Justice minister’s concern over enforcing face-covering compliance
By Jonathan McCambridge, PA
It would be “entirely inappropriate” for her department to take the lead in managing compliance around the wearing of face coverings, Northern Ireland’s Justice Minister has said.
Naomi Long set out her view in a letter to Health Minister Robin Swann, in which she raised concerns about some measures he has proposed to combat the spread of Covid.
The Executive is meeting on Monday to discuss the Department of Health proposals.
These include tougher working-from-home advice and a new scoring system on Covid compliance for businesses.
The “scores on the doors” scheme, similar to those in place for food safety standards, would see the development of a “Covid score” for businesses based on an assessment of the measures they have in place and their compliance with public health regulations.
Mr Swann has also warned that compliance with mask-wearing and the use of face coverings is insufficient in Northern Ireland, and that enforcement needs to be strengthened and action taken against those who are non-compliant.
In his paper to Executive ministers, Mr Swann said: “I look to my colleague the Justice Minister to take the lead in pursuing a minimum of 80% adherence to the wearing of face-covering requirements.”
But in a letter to Mr Swann, seen by the PA news agency, Mrs Long said enforcement was the responsibility of a “number of statutory organisations”.
Her letter said: “I must record formally that it would be entirely inappropriate for me, as Justice Minister, or indeed the Executive, to accede to your request with the regard to the enforcement of public health regulations.”
She added: “To clarify, it is for the Executive to instigate legislation and indeed, within that legislation, to define the powers for its enforcement.
“However, it is entirely inappropriate for the Executive to then appoint itself, or indeed any of its ministers, to an oversight role for enforcement activity.
“As has been highlighted on a number of occasions, enforcement is the responsibility of a number of statutory organisations and they must be allowed to conduct this enforcement activity without interference.”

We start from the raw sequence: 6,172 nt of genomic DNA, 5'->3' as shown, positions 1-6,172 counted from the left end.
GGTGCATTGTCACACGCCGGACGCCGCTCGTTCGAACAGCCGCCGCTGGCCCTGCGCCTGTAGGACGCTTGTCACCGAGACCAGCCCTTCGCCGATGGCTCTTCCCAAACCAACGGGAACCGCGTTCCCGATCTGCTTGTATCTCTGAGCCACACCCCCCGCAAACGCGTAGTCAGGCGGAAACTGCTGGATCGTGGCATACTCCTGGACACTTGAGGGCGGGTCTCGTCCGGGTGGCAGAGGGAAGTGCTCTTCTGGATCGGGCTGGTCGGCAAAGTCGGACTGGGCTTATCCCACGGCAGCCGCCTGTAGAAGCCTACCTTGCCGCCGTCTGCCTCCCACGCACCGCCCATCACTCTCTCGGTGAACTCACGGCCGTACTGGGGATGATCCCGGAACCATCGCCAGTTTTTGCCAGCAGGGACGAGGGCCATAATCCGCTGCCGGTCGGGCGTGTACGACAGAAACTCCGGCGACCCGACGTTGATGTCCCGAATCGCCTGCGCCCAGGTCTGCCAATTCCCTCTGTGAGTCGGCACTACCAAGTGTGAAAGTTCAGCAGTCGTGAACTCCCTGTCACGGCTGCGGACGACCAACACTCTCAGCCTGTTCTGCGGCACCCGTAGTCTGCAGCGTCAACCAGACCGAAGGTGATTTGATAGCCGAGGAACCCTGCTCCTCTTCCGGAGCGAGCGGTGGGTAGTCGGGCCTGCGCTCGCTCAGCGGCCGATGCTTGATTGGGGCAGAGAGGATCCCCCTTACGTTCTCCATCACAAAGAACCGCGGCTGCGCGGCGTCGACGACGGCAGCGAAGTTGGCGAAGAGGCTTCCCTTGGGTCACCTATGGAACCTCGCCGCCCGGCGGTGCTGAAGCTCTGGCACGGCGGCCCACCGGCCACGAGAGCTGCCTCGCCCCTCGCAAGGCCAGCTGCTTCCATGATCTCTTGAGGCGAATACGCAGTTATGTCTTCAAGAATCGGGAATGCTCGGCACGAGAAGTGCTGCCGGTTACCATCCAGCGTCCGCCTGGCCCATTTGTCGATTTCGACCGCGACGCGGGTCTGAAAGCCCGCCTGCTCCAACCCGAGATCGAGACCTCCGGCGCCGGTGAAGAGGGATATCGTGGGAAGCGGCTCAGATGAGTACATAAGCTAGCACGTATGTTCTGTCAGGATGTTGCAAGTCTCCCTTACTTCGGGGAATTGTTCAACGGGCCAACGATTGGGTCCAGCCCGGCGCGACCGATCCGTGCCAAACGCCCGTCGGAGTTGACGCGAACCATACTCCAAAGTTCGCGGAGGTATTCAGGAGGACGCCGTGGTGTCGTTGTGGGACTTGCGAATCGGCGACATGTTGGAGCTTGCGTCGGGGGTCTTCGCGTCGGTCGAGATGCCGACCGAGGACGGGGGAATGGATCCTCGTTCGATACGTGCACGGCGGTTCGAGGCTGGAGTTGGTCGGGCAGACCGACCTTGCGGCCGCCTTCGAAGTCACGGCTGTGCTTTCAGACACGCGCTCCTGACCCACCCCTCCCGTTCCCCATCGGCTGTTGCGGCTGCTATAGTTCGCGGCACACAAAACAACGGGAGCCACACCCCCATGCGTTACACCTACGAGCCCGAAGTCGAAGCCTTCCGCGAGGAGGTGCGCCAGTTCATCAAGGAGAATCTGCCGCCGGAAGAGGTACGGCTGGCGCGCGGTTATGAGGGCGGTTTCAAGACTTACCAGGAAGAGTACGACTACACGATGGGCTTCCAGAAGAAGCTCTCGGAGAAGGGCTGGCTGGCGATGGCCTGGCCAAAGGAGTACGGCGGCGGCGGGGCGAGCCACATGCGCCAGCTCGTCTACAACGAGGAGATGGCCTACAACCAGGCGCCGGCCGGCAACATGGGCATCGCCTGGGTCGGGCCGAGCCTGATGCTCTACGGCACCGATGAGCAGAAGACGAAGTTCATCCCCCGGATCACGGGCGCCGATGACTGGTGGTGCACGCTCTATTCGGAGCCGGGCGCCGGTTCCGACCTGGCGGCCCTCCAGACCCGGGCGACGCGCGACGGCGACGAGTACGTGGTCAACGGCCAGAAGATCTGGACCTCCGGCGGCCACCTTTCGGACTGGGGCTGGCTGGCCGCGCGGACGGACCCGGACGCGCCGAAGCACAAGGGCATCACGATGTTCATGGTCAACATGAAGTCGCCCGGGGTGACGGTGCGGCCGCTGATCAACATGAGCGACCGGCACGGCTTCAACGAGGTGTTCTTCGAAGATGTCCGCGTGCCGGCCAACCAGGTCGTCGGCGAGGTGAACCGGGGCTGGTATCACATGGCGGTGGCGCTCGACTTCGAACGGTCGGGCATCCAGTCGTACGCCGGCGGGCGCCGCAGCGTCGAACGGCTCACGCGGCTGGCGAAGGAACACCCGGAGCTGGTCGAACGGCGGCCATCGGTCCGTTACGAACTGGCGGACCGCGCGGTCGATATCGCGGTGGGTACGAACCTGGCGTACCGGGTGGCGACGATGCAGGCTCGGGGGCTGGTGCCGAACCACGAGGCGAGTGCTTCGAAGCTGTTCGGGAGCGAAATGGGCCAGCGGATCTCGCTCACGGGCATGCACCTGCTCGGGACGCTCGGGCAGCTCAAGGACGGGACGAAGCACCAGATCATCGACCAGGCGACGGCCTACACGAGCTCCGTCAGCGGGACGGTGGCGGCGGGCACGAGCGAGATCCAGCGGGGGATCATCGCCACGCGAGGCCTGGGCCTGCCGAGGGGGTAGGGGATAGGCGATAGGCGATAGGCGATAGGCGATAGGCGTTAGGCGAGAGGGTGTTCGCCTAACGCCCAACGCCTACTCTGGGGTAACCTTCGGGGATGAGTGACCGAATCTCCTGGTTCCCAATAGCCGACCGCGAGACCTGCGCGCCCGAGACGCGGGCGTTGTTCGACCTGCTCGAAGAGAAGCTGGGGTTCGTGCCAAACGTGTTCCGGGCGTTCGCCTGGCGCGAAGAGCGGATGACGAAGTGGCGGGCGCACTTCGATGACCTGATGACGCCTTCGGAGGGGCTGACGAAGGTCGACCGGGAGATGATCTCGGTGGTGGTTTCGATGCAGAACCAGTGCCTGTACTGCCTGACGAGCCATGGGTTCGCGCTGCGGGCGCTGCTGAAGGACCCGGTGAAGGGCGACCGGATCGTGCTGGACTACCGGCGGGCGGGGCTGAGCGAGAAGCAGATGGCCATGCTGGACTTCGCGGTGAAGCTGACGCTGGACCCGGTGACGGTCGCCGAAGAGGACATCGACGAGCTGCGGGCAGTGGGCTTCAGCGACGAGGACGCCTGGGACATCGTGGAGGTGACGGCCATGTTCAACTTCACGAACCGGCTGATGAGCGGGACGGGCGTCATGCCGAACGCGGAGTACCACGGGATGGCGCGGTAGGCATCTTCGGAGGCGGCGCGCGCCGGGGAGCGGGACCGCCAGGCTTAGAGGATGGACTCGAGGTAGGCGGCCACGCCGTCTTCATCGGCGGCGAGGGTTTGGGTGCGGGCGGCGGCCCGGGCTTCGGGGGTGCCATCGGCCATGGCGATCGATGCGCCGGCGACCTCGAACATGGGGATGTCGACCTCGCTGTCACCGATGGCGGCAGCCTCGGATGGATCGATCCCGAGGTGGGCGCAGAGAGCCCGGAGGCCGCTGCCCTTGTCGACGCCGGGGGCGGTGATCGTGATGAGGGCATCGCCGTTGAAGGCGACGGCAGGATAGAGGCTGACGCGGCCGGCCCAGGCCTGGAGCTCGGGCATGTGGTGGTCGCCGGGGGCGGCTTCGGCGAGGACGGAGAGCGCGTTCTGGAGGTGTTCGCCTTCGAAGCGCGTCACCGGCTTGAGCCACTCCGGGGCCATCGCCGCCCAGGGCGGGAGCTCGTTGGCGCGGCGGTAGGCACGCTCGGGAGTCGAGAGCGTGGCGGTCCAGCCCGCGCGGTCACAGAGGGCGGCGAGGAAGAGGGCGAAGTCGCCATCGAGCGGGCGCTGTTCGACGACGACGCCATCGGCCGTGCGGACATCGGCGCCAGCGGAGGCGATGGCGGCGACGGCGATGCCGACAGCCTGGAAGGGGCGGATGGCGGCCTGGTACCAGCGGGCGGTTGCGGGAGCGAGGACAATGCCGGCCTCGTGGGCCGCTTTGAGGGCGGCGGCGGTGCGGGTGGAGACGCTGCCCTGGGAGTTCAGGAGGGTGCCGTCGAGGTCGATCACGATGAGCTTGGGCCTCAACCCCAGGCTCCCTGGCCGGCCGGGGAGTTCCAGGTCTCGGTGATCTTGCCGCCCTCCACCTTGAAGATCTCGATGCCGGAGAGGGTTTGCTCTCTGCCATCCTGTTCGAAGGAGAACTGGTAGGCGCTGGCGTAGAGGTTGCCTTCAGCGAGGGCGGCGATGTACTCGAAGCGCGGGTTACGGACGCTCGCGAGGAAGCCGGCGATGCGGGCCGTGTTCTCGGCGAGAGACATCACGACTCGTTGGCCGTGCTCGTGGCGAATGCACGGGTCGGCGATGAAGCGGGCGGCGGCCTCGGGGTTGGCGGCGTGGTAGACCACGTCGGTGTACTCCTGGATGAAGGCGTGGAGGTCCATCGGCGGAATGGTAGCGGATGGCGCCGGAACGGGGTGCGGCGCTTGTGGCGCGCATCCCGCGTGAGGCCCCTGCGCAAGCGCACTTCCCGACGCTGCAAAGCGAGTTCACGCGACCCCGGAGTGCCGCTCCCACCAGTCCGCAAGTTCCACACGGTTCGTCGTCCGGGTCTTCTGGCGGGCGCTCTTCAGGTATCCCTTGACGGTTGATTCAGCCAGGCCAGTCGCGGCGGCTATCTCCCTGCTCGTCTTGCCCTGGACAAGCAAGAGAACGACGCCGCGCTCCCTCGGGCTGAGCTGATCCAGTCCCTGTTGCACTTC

Mrs Long’s letter continued: “Any PSNI enforcement of the public health regulations is an operational matter for the chief constable….it would be completely inappropriate for me to be seen to interfere in PSNI enforcement activity.
“In addition, I am at a loss to understand why you think I should be responsible for levels of adherence to face-covering regulations.
“These are public health regulations put in place for public health purposes. The duty rests with the proprietors of the settings named in the first instance.”
Meanwhile, the organisation which represents rank and file police officers in Northern Ireland has said the PSNI “cannot be expected to solely carry the burden of Covid-19 enforcement”.
Chairman of the Police Federation, Mark Lindsay, said: “Organisations other than the police have responsibilities to uphold the legislation. The smoking ban is largely enforced by the retail and entertainment sectors.
“Only on very rare occasions are police called in to deal with breaches of the peace where people wilfully ignore the instruction from staff. The same should apply to Covid regulations.
“There is a collective responsibility by ministers to deliver on enforcement. Efforts to make the Department of Justice the main enforcement department are misplaced.
“Others, too, such as public transport and entertainment and retail sectors must work in unison to deliver effective enforcement.”
Executive ministers are also discussing the new working-from-home advice which has been proposed by Mr Swann. Last week he advised anyone who worked from home when the pandemic began to do so again now.
But a letter from DUP Economy Minister Gordon Lyons to the Health Minister has raised concerns over the messaging.
The letter, seen by the PA news agency, said: “I need to raise significant concerns with the proposed messaging around working from home – namely that if a person worked from home when Covid-19 first arrived in spring 2020, then they should be working from home now.
“This is an overly simplistic approach which would deliver a message that actually miscommunicates Executive policy to the public, would cause public confusion and create industrial relations tensions for a whole host of public services.”